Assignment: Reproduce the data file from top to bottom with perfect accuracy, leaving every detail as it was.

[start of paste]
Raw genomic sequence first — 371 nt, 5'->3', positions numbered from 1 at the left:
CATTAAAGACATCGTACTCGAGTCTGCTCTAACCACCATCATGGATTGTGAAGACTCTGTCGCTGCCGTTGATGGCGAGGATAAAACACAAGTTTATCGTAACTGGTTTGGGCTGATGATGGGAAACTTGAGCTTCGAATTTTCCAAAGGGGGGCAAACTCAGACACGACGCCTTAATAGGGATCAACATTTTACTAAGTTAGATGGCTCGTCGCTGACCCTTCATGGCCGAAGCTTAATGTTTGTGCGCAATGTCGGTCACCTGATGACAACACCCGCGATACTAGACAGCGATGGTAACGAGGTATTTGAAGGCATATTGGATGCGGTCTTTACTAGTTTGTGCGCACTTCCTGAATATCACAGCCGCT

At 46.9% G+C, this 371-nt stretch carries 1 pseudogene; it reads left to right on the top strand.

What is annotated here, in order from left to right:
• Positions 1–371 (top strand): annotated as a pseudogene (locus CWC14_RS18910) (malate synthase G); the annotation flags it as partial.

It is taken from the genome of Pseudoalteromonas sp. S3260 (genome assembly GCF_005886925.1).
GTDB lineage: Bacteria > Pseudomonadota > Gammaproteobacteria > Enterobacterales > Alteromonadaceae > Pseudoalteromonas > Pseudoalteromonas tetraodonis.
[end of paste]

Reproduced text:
Raw genomic sequence first — 371 nt, 5'->3', positions numbered from 1 at the left:
CATTAAAGACATCGTACTCGAGTCTGCTCTAACCACCATCATGGATTGTGAAGACTCTGTCGCTGCCGTTGATGGCGAGGATAAAACACAAGTTTATCGTAACTGGTTTGGGCTGATGATGGGAAACTTGAGCTTCGAATTTTCCAAAGGGGGGCAAACTCAGACACGACGCCTTAATAGGGATCAACATTTTACTAAGTTAGATGGCTCGTCGCTGACCCTTCATGGCCGAAGCTTAATGTTTGTGCGCAATGTCGGTCACCTGATGACAACACCCGCGATACTAGACAGCGATGGTAACGAGGTATTTGAAGGCATATTGGATGCGGTCTTTACTAGTTTGTGCGCACTTCCTGAATATCACAGCCGCT

At 46.9% G+C, this 371-nt stretch carries 1 pseudogene; it reads left to right on the top strand.

What is annotated here, in order from left to right:
• Positions 1–371 (top strand): annotated as a pseudogene (locus CWC14_RS18910) (malate synthase G); the annotation flags it as partial.

It is taken from the genome of Pseudoalteromonas sp. S3260 (genome assembly GCF_005886925.1).
GTDB lineage: Bacteria > Pseudomonadota > Gammaproteobacteria > Enterobacterales > Alteromonadaceae > Pseudoalteromonas > Pseudoalteromonas tetraodonis.